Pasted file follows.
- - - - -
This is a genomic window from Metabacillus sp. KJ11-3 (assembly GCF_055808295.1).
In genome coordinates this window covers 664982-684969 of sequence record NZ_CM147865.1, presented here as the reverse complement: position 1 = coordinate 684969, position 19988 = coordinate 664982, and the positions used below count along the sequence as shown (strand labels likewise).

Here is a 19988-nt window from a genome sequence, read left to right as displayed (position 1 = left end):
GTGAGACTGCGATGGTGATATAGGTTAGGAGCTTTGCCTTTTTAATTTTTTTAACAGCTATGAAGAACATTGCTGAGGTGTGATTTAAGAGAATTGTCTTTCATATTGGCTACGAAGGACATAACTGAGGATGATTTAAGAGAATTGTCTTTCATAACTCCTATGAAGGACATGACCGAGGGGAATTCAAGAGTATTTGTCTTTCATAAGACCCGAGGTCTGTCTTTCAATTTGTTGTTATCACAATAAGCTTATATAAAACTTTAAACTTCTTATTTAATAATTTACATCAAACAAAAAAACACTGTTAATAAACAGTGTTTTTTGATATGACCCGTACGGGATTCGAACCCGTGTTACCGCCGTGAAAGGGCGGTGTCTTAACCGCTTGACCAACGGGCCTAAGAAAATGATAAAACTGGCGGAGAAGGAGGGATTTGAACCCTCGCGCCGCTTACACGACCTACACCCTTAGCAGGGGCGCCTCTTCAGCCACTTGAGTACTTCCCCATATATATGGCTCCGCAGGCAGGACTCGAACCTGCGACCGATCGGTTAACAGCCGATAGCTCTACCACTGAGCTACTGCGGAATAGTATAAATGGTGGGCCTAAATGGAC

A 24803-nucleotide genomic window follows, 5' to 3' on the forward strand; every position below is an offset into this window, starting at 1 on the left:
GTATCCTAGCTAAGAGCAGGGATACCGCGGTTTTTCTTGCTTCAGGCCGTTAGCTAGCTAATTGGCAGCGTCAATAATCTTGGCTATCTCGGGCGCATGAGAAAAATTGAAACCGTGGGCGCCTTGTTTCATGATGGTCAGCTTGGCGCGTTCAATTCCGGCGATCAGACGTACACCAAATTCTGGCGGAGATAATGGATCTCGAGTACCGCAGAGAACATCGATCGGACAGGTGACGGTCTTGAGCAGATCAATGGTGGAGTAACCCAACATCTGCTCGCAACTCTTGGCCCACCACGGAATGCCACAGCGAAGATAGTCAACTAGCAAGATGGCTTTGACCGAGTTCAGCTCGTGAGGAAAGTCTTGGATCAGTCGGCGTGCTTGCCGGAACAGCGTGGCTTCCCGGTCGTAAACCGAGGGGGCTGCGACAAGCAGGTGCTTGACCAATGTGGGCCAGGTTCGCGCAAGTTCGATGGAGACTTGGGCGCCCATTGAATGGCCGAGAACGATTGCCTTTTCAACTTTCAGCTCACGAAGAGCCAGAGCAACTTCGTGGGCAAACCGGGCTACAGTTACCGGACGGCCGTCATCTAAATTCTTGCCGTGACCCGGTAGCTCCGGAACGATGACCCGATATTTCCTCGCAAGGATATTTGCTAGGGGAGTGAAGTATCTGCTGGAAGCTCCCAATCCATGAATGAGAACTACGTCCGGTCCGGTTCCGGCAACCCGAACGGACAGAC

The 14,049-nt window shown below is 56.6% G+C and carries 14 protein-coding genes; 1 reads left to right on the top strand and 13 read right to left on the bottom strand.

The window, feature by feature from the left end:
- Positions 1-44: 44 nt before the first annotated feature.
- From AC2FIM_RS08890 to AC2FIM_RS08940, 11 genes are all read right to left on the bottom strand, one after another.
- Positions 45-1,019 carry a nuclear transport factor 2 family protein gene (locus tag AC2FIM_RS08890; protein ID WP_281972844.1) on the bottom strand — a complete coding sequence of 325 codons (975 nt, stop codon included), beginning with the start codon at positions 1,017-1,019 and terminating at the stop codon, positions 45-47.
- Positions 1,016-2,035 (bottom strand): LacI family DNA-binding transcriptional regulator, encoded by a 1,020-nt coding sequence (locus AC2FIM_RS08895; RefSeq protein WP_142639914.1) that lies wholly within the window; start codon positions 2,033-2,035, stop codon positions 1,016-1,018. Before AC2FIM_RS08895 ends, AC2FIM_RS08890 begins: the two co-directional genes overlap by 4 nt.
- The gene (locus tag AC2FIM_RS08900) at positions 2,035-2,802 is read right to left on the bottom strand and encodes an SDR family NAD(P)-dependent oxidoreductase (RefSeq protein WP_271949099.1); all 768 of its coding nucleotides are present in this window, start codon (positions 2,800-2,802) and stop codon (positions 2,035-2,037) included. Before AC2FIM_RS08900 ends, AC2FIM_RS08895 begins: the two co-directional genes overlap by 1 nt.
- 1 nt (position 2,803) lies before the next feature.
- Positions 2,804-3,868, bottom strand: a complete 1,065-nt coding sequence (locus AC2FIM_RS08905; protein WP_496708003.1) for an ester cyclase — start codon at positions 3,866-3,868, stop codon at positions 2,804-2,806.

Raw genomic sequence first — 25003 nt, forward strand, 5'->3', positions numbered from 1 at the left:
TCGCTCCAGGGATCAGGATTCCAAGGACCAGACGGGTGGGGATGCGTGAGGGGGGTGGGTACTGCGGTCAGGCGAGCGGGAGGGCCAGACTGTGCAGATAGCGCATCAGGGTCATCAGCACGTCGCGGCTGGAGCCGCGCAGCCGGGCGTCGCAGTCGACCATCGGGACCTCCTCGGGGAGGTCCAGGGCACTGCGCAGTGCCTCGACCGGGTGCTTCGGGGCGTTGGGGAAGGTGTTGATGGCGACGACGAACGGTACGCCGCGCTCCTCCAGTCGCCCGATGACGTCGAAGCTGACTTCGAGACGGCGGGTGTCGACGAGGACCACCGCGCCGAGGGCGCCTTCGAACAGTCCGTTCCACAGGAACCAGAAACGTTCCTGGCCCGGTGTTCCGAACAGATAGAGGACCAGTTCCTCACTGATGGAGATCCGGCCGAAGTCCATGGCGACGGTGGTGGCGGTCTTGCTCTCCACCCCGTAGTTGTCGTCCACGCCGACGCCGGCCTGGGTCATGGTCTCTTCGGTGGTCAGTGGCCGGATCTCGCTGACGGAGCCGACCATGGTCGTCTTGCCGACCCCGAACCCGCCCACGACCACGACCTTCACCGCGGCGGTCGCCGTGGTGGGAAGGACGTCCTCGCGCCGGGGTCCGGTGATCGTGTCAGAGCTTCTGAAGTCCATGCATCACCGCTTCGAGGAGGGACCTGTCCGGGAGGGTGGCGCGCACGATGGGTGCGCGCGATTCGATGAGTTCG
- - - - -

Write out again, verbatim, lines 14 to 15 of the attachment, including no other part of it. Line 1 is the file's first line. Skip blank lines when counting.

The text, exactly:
- 1 nt (position 2,803) lies before the next feature.
- Positions 2,804-3,868, bottom strand: a complete 1,065-nt coding sequence (locus AC2FIM_RS08905; protein WP_496708003.1) for an ester cyclase — start codon at positions 3,866-3,868, stop codon at positions 2,804-2,806.